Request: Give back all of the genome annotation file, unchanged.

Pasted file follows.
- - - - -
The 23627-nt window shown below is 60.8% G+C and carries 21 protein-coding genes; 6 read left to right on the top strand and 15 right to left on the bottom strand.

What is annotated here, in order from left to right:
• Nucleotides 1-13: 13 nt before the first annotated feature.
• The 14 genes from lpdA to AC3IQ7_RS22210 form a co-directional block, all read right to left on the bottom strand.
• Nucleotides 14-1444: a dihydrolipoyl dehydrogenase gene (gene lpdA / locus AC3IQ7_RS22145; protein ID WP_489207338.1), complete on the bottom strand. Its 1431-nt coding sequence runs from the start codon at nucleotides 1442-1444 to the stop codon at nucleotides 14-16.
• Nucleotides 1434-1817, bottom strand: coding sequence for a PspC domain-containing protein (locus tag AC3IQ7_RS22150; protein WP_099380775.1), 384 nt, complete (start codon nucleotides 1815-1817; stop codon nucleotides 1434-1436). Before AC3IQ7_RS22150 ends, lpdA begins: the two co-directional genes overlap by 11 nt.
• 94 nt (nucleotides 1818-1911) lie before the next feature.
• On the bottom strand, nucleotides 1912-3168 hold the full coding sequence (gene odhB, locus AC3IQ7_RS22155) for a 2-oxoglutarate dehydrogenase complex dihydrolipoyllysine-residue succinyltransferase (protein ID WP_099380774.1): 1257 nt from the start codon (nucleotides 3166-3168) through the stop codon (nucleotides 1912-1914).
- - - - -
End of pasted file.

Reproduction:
The 23627-nt window shown below is 60.8% G+C and carries 21 protein-coding genes; 6 read left to right on the top strand and 15 right to left on the bottom strand.

What is annotated here, in order from left to right:
• Nucleotides 1-13: 13 nt before the first annotated feature.
• The 14 genes from lpdA to AC3IQ7_RS22210 form a co-directional block, all read right to left on the bottom strand.
• Nucleotides 14-1444: a dihydrolipoyl dehydrogenase gene (gene lpdA / locus AC3IQ7_RS22145; protein ID WP_489207338.1), complete on the bottom strand. Its 1431-nt coding sequence runs from the start codon at nucleotides 1442-1444 to the stop codon at nucleotides 14-16.
• Nucleotides 1434-1817, bottom strand: coding sequence for a PspC domain-containing protein (locus tag AC3IQ7_RS22150; protein WP_099380775.1), 384 nt, complete (start codon nucleotides 1815-1817; stop codon nucleotides 1434-1436). Before AC3IQ7_RS22150 ends, lpdA begins: the two co-directional genes overlap by 11 nt.
• 94 nt (nucleotides 1818-1911) lie before the next feature.
• On the bottom strand, nucleotides 1912-3168 hold the full coding sequence (gene odhB, locus AC3IQ7_RS22155) for a 2-oxoglutarate dehydrogenase complex dihydrolipoyllysine-residue succinyltransferase (protein ID WP_099380774.1): 1257 nt from the start codon (nucleotides 3166-3168) through the stop codon (nucleotides 1912-1914).